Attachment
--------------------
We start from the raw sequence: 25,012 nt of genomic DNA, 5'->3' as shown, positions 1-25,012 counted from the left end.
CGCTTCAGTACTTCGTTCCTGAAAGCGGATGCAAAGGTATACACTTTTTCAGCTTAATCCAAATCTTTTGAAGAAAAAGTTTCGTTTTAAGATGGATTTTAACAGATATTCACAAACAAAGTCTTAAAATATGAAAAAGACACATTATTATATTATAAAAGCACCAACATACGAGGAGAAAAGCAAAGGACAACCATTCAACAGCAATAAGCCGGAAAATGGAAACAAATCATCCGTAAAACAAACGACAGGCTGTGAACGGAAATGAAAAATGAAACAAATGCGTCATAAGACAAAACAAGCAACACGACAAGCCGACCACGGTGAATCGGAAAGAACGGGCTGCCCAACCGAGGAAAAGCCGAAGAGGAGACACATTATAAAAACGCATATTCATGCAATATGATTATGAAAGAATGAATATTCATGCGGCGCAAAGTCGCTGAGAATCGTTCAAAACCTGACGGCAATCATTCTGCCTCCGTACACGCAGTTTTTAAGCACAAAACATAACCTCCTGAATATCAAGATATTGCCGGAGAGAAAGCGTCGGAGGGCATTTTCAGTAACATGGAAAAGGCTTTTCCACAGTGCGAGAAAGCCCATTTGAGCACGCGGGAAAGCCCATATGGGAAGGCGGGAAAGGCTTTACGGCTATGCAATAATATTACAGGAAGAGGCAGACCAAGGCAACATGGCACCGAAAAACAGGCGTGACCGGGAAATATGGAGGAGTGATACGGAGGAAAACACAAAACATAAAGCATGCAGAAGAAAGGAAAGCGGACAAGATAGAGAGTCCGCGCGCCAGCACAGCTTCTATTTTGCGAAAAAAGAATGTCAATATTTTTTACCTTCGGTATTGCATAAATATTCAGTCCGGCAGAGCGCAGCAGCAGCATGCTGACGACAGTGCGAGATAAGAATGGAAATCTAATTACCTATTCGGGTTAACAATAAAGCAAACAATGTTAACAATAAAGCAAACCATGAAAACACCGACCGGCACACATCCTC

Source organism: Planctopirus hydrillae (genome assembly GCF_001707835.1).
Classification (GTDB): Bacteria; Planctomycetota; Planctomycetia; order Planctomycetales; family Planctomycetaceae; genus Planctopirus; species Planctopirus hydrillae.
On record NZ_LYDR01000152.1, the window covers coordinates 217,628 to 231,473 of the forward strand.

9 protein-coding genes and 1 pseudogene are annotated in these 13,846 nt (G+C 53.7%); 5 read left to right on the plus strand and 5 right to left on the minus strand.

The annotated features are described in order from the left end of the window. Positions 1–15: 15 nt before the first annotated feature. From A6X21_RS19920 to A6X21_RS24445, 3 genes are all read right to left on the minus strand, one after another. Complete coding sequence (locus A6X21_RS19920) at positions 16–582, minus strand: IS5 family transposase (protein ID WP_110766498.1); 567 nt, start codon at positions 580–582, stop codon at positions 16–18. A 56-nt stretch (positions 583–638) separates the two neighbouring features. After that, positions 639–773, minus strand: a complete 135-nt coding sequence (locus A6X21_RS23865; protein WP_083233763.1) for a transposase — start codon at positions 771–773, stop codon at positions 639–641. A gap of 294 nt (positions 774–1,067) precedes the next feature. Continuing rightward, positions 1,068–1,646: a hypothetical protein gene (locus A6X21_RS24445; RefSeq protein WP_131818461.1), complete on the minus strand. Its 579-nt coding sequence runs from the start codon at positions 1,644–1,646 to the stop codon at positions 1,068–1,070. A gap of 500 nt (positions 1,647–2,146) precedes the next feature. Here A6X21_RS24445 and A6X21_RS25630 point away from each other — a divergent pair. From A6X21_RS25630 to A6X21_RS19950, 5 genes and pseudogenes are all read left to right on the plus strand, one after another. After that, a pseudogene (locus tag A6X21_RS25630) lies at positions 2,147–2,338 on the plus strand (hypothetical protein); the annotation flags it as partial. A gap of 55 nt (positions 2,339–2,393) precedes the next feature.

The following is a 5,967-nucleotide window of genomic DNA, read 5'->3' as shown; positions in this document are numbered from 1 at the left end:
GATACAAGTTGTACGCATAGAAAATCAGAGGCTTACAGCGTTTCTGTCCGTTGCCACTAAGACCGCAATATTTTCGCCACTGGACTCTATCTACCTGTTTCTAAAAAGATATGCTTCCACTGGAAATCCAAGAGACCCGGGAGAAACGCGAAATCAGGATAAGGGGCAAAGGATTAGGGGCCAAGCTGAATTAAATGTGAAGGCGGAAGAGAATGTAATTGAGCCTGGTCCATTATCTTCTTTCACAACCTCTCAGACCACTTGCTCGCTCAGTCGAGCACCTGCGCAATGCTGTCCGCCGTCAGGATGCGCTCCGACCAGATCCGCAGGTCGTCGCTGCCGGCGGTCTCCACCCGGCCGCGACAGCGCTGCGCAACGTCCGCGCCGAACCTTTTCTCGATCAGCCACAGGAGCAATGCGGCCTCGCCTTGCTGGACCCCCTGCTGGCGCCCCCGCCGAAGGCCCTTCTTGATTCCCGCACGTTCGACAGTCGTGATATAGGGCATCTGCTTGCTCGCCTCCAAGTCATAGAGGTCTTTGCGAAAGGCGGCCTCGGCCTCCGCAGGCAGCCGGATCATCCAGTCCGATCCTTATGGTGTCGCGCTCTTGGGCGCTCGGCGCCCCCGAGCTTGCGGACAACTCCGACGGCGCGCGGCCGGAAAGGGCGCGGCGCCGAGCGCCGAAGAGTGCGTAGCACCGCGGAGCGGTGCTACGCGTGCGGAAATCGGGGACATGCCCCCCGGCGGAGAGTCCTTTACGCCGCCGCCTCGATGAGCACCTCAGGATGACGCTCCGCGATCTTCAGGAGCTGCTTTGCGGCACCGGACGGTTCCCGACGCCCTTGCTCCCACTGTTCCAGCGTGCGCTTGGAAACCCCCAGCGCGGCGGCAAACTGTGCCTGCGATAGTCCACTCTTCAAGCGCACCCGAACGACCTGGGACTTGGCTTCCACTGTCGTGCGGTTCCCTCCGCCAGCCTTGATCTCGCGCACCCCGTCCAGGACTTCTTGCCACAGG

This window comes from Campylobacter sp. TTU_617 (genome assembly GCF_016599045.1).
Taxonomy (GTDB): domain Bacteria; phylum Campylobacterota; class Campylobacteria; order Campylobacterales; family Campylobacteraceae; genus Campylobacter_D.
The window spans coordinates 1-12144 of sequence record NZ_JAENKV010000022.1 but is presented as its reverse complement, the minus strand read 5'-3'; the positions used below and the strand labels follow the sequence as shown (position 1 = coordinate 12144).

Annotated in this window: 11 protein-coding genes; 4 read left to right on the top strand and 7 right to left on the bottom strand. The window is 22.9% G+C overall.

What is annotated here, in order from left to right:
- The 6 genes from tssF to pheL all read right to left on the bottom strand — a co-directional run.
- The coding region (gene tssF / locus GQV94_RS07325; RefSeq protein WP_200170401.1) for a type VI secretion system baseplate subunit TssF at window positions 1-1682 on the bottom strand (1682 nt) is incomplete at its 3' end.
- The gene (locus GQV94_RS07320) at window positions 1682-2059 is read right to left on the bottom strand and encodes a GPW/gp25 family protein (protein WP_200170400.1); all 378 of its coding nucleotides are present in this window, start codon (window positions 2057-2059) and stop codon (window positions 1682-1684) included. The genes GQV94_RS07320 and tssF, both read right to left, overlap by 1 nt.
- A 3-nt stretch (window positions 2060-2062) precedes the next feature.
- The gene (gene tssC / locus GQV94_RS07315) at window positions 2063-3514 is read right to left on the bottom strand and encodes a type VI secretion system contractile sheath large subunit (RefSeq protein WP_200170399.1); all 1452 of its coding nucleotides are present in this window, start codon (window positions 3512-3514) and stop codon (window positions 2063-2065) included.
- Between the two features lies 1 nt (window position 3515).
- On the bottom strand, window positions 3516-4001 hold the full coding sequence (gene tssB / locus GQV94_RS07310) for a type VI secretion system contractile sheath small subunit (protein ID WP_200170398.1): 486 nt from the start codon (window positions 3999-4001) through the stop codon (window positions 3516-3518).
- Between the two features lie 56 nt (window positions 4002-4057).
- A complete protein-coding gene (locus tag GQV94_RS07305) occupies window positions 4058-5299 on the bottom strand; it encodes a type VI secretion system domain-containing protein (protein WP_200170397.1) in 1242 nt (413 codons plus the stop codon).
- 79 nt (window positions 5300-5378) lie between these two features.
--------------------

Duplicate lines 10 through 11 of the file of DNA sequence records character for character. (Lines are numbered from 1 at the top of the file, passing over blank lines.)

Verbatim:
This window comes from Campylobacter sp. TTU_617 (genome assembly GCF_016599045.1).
Taxonomy (GTDB): domain Bacteria; phylum Campylobacterota; class Campylobacteria; order Campylobacterales; family Campylobacteraceae; genus Campylobacter_D.